Also called "Cyril And The Broadway Musical." Adapted from

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15 4 "Right Ho, Jeeves" 19 April 1992 (1992-04-19) 304

Gussie Fink-Nottle is to visit Deverill Hall but gets drunk and ends up sentenced to 14 days in jail. Bertie is also due there, where Aunt Agatha is trying to match him up with Gertrude Winkworth. So that Gussie doesn't get in trouble, Bertie turns up pretending to be him, but then Gussie turns up too (having just been fined) with Jeeves posing as his butler. Gussie pretends to be Bertie and woos Gertrude successfully. Meanwhile, Catsmeat Potter-Pirbright, who is in love with Gertrude, appears (he has been rejected by the fierce Dame Daphne Winkworth and her four sisters), pretending to be Bertie's butler. When it seems that things can't get any worse, Aunt Agatha and Gussie's girlfriend Madeline Bassett turn up.

Also called "Bertie Takes Gussie's Place At Deverill Hall." Adapted from

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16 5 "Hot Off the Press" 26 April 1992 (1992-04-26) 305

Sir Watkyn Bassett is writing his memoirs of his misspent youth, which also include a lot of other misspent youths of people who are now famous. Bertie, who has just become engaged, is sent to destroy the manuscript. Guests at the house include would-be dictator Roderick Spode, Gussie Fink-Nottle and, nearby, another old enemy of Bertie's, Constable Oates. The local vicar is Stinker Pinker. Added to this is a number of tough young ladies, a local play and a dog that gets arrested, all of which means a lively time for Bertie and Jeeves.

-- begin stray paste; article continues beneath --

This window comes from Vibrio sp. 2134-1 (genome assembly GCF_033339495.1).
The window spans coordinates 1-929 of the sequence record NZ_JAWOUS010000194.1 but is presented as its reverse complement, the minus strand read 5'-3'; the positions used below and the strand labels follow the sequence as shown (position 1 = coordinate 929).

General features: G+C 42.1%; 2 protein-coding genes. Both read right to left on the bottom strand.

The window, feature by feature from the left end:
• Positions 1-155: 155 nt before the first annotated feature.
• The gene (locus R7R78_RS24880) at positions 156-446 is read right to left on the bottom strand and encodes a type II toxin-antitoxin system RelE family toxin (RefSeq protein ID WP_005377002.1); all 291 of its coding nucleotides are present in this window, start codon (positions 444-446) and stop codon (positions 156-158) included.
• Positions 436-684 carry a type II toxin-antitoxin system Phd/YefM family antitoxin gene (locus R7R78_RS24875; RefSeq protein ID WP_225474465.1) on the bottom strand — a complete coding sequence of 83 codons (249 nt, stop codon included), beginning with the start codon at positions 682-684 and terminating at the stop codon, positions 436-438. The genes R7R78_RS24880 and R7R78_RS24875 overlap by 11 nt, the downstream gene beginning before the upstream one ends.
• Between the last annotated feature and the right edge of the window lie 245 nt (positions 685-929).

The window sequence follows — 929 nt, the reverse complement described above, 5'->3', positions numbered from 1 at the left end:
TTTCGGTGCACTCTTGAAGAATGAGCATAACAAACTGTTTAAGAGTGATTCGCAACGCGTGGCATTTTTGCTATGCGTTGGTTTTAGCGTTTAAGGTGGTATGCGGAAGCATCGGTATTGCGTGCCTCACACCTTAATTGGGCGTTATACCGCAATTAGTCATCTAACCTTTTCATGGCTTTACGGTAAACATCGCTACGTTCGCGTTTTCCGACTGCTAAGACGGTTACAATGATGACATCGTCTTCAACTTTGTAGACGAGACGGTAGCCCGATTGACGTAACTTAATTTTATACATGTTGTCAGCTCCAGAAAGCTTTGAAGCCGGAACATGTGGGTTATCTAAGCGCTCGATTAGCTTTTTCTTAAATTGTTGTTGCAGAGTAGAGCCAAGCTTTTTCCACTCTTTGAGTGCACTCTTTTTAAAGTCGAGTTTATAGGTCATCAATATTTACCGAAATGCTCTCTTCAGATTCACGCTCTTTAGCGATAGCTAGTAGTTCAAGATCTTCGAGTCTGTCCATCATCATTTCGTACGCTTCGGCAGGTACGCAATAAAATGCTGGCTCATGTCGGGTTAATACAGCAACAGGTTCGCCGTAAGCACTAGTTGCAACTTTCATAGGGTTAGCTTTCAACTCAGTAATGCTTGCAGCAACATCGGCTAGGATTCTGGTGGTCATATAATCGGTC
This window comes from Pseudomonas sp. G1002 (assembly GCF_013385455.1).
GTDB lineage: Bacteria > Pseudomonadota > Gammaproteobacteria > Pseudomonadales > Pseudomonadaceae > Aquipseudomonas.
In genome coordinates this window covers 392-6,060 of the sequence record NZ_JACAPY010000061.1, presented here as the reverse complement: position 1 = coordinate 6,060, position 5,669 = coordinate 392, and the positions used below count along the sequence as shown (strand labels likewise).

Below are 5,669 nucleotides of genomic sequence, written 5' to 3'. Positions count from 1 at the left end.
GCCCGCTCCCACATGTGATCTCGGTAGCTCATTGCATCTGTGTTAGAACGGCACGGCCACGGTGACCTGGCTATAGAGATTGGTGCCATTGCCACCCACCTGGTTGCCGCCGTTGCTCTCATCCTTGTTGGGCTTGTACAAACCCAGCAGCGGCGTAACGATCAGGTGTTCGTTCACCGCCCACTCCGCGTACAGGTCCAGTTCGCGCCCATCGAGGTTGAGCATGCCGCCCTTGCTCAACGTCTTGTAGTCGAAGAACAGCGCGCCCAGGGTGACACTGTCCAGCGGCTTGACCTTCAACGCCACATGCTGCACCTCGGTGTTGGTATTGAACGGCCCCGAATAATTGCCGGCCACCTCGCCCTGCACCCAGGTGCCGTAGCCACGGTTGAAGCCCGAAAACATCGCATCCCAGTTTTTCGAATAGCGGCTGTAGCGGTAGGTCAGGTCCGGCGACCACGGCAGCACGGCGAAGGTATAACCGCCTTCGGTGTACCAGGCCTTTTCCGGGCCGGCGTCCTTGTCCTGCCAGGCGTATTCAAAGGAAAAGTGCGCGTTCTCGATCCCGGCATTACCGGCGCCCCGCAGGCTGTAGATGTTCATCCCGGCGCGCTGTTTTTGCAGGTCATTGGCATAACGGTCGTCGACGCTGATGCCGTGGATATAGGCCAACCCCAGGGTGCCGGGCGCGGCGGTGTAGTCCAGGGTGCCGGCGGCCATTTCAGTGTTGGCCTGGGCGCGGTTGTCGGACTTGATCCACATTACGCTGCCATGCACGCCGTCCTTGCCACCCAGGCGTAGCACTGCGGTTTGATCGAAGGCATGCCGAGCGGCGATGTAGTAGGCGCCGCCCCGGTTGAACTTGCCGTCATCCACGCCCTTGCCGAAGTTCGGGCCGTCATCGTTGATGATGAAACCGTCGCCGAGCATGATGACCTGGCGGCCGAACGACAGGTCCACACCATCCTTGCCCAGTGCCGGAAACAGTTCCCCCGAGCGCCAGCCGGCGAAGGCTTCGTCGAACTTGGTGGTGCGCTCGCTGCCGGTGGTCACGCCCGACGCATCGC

Also called "Sir Watkyn Bassett's Memoirs." Adapted from

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17 6 "Comrade Bingo" 3 May 1992 (1992-05-03) 306

Bingo Little has joined The Red Dawn, an outspoken Communist group, to be near Charlotte Rowbotham, with whom he is in love. Bertie is pushed by Aunt Dahlia into going to Marsham Manor (near Goodwood) with her so she can get Cornelia Fothergill to sign her latest novel to her, so she can use it in her magazine. However, she doesn't tell Bertie that she wants him to steal a painting to accomplish this (we see why Bertie would never have made it as a burglar). Roderick Spode is also there, now the seventh earl of Sidcup (the sixth Earl having died) and is giving a farewell tour to his Black Shorts.

Also called "Aunt Dahlia, Cornelia And Madeline." Adapted from

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Series 4[edit]

Directed by Ferdinand Fairfax.

Episode # Series # Title Original airdate # Season
18 1 "Return to New York" 16 May 1993 (1993-05-16) 401

Aunt Agatha wants to pack her wayward nephews Claude and Eustace Wooster off to Africa but both have fallen in love with a singer at a nightclub Bertie took them to the night before, and sneak back from the docks to Bertie's place to pursue her. Bertie wants to marry a painter (Gwladys Pendlebury) and has fallen foul of a soup manufacturer. Bertie's efforts to help Tuppy end in a disaster and Aunt Agatha ends up as a laughing stock, and looking for the cause, blames Bertie.

Adapted from

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19 2 "The Once and Future Ex" 23 May 1993 (1993-05-23) 402

Bertie bumps into his former fiancé Lady Florence in a bookshop while buying a birthday present for Jeeves. But after a row with her present suitor, the insanely jealous Darcy "Stilton" Cheesewright she renews her engagement to Bertie. Friend George Caffyn needs $50,000 for his play but can only get it from Chichester Clam when he sells his boats to Lord Worplesden, but the press pack haunting them is stopping the deal from going through. Jeeves sees a fancy dress party as a way of sorting everything out.

Also called "Lady Florence Craye Arrives In New York." Adapted from